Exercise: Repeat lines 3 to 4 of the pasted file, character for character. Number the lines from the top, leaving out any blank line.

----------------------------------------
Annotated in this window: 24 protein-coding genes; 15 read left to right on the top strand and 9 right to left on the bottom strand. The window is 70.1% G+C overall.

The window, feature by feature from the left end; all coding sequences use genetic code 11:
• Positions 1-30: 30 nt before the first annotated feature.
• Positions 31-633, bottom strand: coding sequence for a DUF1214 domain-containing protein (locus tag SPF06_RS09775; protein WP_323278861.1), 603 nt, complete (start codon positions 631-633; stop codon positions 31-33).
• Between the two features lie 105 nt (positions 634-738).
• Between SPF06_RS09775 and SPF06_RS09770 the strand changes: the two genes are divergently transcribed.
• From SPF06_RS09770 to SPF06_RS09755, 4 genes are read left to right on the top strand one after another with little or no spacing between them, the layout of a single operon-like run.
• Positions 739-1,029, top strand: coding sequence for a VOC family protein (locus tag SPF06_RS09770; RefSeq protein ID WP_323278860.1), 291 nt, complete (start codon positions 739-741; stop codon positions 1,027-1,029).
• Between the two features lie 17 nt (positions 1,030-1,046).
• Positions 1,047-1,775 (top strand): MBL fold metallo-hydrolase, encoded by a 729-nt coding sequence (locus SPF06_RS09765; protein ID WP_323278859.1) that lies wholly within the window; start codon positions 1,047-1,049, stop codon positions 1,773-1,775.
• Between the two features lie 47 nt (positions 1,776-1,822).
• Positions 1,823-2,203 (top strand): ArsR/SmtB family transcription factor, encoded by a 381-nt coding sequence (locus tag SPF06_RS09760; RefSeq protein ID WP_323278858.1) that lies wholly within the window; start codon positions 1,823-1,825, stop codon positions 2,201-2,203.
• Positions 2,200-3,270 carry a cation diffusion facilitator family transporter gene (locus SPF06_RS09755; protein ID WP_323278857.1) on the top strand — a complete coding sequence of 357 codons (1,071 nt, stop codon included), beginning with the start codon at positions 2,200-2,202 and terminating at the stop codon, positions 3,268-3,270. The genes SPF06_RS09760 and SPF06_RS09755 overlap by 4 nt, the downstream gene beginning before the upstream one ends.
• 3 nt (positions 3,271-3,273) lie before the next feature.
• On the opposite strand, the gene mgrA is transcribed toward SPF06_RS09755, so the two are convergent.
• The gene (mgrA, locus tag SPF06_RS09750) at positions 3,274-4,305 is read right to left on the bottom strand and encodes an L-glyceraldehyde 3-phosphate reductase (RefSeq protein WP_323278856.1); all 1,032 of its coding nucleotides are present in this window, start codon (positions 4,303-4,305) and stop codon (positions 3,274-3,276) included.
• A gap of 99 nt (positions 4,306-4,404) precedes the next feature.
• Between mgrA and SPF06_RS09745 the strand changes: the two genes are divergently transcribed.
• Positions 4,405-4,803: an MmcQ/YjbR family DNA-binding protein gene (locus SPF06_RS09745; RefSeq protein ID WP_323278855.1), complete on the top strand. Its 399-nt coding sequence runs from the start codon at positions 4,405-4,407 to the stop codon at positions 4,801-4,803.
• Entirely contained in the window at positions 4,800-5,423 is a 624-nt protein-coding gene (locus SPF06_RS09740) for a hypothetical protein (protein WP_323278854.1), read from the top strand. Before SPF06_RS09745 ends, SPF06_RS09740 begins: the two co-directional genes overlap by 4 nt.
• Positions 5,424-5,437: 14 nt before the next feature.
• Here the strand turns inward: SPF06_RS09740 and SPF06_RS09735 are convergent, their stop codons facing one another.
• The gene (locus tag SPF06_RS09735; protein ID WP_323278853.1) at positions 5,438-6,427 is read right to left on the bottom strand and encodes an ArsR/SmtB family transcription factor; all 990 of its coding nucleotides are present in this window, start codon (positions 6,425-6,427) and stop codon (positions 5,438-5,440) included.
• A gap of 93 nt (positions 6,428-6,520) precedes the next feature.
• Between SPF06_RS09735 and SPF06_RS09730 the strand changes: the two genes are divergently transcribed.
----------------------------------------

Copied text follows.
• Positions 1-30: 30 nt before the first annotated feature.
• Positions 31-633, bottom strand: coding sequence for a DUF1214 domain-containing protein (locus tag SPF06_RS09775; protein WP_323278861.1), 603 nt, complete (start codon positions 631-633; stop codon positions 31-33).